Govoni v. BRICKLAYERS, MASONS & PLASTERERS INTERN., 573 F. Supp. 82 (D. Mass. 1983)

US District Court for the District of Massachusetts - 573 F. Supp. 82 (D. Mass. 1983)
October 19, 1983

573 F. Supp. 82 (1983)

George L. GOVONI, Plaintiff,
v.
BRICKLAYERS, MASONS AND PLASTERERS INTERNATIONAL UNION OF AMERICA, LOCAL NO. 5 PENSION FUND and Plymouth-Home National Bank, Defendants.

Civ. A. No. 80-627-G.

United States District Court, D. Massachusetts.

October 19, 1983.

*83 Arthur J. Flamm, Flamm, Kaplan, Paven & Feinberg, Boston, Mass., for BMPIU, Local No. 5 Pension Fund.

James T. Grady, Grady & McDonald, Boston, Mass., for plaintiff.

 
MEMORANDUM AND SUMMARY JUDGMENT FOR DEFENDANTS

GARRITY, District Judge.

George Govoni commenced this action against the Bricklayers, Masons and Plasterers International Union of America, Local No. 5 Pension Fund ("the Fund") alleging that the partial denial of his pension application by the Fund's Board of Trustees ("the Trustees") was arbitrary and capricious, and that it violated § 203 of the Employee Retirement Security Act of *84 1974 (ERISA), 29 U.S.C. § 1053. At issue is the Trustees' determination that plaintiff Govoni forfeited more than one-half of his pension credits when he incurred a "break in service" in 1965. Govoni claims that under the pension plan rules in effect when he filed his application in 1979 he did not incur a "break in service." The defendant Trustees respond that the rules on which plaintiff relies went into effect in 1976 and do not apply retroactively. They claim that plaintiff's break in service is established by the rules in effect in 1965, when the purported break occurred. The action is presently before the court on cross motions for summary judgment. Briefs were filed and the court heard oral argument.

 
I.

The material facts are not in dispute. The pension plan went into effect on June 1, 1962. In recognition of employment prior to that date, the plan awarded credit to employees for every year of union membership before 1962. The pre-1962 credits were designated "past service credits" to distinguish credits earned after the implementation of the plan, which were designated "future service credits" and based on hours worked.

Plaintiff Govoni, a union member since 1951, was awarded eleven years of past service credit when the plan went into effect on June 1, 1962. Shortly before that date, however, in March 1962, plaintiff ceased working as an employee covered by the pension plan and began working as a masonry contractor. He continued in business as a contractor until October, 1966 when he resumed working as an employee covered by the pension plan. Plaintiff continued working in covered employment until 1979 when he retired and filed his pension application. The defendants awarded him 10.3 future service credits based on his hours worked during the period from 1966 through 1979; he is currently receiving pension benefits based on that award. The defendants denied plaintiff's claim for past service credit, however, determining that he had forfeited his eleven years of past service credit by virtue of a break in service he incurred on May 31, 1965.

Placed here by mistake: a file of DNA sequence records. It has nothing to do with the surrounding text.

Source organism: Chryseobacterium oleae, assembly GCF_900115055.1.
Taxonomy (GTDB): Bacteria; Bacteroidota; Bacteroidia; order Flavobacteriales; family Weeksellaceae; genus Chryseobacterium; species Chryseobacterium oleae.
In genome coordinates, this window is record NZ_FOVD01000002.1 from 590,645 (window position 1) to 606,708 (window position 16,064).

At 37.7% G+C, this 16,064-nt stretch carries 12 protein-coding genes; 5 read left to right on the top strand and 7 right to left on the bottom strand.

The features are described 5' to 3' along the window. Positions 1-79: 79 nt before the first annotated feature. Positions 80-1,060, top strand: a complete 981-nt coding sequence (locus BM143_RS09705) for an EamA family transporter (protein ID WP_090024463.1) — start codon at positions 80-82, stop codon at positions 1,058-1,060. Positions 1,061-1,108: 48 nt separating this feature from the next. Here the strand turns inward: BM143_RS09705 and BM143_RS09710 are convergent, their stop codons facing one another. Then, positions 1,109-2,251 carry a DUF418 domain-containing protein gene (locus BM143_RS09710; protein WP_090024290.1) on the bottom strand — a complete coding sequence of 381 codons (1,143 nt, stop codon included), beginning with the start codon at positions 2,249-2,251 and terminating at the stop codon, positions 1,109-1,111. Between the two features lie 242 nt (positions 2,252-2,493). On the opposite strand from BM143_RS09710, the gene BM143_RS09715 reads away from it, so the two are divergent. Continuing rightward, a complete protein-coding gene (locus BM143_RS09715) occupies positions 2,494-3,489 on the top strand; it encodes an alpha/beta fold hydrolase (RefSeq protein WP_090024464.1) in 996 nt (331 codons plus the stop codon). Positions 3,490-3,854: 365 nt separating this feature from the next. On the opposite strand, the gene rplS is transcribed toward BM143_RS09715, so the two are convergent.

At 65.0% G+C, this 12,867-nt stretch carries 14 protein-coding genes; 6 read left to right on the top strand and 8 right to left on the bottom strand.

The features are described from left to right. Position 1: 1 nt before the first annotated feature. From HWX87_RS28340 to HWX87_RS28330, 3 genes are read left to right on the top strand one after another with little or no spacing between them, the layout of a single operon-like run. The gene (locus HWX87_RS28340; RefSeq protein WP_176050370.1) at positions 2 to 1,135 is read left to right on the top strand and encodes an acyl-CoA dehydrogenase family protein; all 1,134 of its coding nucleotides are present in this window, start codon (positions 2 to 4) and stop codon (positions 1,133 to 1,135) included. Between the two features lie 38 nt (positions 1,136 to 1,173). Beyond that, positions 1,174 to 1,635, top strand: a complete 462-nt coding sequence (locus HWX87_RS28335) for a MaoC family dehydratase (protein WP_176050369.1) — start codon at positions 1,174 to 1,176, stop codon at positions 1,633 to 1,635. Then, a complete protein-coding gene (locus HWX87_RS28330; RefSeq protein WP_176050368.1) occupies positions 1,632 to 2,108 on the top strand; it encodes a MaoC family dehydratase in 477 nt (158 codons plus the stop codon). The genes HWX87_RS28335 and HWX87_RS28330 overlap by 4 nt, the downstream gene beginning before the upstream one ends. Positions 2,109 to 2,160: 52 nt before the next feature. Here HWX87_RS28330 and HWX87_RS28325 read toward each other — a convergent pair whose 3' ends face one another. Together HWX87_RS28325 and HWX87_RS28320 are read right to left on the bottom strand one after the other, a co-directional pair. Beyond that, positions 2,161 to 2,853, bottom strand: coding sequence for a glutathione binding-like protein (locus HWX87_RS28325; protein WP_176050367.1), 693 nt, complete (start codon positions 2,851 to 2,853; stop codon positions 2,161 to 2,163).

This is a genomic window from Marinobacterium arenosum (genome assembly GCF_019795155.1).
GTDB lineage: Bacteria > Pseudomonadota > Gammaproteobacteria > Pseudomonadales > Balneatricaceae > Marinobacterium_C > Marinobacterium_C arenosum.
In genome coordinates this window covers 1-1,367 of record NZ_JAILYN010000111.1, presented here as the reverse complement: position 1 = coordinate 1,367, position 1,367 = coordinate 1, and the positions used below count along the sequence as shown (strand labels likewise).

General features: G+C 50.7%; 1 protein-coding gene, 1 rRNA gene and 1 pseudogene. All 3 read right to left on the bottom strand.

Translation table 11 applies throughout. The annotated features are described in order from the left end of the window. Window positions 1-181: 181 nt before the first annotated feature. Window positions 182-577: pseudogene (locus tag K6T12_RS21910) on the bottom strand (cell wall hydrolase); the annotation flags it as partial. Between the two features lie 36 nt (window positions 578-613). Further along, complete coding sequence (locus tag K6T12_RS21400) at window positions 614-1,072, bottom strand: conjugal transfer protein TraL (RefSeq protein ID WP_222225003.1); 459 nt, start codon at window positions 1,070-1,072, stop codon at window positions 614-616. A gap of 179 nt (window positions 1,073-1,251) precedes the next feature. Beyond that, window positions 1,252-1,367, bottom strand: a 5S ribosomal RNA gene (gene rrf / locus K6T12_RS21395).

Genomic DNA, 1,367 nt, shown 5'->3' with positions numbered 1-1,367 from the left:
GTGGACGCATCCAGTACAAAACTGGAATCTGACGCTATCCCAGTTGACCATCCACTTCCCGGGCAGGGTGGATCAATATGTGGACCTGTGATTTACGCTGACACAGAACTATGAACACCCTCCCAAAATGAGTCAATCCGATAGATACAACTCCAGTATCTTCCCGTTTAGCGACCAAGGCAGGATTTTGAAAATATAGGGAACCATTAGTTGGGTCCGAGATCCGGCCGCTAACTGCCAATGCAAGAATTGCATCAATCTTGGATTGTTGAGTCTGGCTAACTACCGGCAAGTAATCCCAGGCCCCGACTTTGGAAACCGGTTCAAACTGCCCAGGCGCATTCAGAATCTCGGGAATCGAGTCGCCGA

The defendant Trustees' decision was based upon their application of the break in service rule contained in the original 1962 pension plan, which was in effect at the time of the purported break. The 1962 rule reads as follows, in pertinent part:

 
"Break in Service" shall mean a break in the continuity of an Employee's employment in the trade on or after June 1, 1962, and shall be deemed to have occurred if an Employee fails to accrue at least one-half year of Credited Future Service in any period of three consecutive plan years....

Since plaintiff had failed to accrue at least one-half year of Credited Future Service in the three year period beginning June 1, 1962, the defendants determined that he had incurred a break in service on May 31, 1965.

Plaintiff claims that the defendants wrongfully applied the break in service rule from the 1962 pension plan. He contends that the 1976 plan, which was in effect at the time of his application in 1979, is controlling. The 1976 rule provides in pertinent part:

 
"Break in Service" shall mean a break in the continuity of an Employee's employment in the trade on or after June 1, 1962, and shall be deemed to have occurred if the conditions of both (a) and (b), below occur ...
 
(a) An Employee fails to accrue at least one-half (½) of a Vesting Credit in any period of three (3) consecutive Plan Years,
 
(b) Commencing August 1, 1976, an employee does not earn at least fourtenths (4/10ths) of a Vesting Credit in a Plan Year and the number of such consecutive Plan Years exceeds his total Vesting Credit.

Subsection (a) of the 1976 rule essentially incorporates the 1962 rule. Subsection (b) incorporates the so-called "rule of parity" mandated by § 203(b) (3) (D) of ERISA, 29 U.S.C. § 1053(b) (3) (D). It provides that no employee shall suffer a break in service *85 unless the number of consecutive years the employee absented himself from covered employment exceeds the number of years of service credited to him before he left covered employment. For example, an employee with six years of service credit would have to absent himself for over six consecutive years before all service credit earned prior to the break would be forfeited.

Plaintiff Govoni argues that under the 1976 rule he did not suffer a break in service in 1965 since, "commencing August 1, 1976", i.e., subsequent to August 1, 1976, he did not violate the rule of parity.